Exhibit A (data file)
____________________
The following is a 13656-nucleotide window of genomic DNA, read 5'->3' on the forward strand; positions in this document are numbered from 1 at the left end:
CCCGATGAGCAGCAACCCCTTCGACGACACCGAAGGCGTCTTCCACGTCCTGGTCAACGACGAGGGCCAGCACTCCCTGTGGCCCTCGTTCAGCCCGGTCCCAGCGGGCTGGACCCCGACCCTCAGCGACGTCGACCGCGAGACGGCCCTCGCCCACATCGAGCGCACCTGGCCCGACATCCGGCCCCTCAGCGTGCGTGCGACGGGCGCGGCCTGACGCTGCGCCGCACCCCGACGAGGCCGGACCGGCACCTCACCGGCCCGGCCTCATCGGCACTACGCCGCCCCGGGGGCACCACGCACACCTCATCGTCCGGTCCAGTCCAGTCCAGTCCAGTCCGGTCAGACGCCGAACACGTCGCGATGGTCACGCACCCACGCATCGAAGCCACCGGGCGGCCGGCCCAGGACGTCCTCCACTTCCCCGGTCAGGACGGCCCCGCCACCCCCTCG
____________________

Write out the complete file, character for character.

The following is a 13656-nucleotide window of genomic DNA, read 5'->3' on the forward strand; positions in this document are numbered from 1 at the left end:
CCCGATGAGCAGCAACCCCTTCGACGACACCGAAGGCGTCTTCCACGTCCTGGTCAACGACGAGGGCCAGCACTCCCTGTGGCCCTCGTTCAGCCCGGTCCCAGCGGGCTGGACCCCGACCCTCAGCGACGTCGACCGCGAGACGGCCCTCGCCCACATCGAGCGCACCTGGCCCGACATCCGGCCCCTCAGCGTGCGTGCGACGGGCGCGGCCTGACGCTGCGCCGCACCCCGACGAGGCCGGACCGGCACCTCACCGGCCCGGCCTCATCGGCACTACGCCGCCCCGGGGGCACCACGCACACCTCATCGTCCGGTCCAGTCCAGTCCAGTCCAGTCCGGTCAGACGCCGAACACGTCGCGATGGTCACGCACCCACGCATCGAAGCCACCGGGCGGCCGGCCCAGGACGTCCTCCACTTCCCCGGTCAGGACGGCCCCGCCACCCCCTCG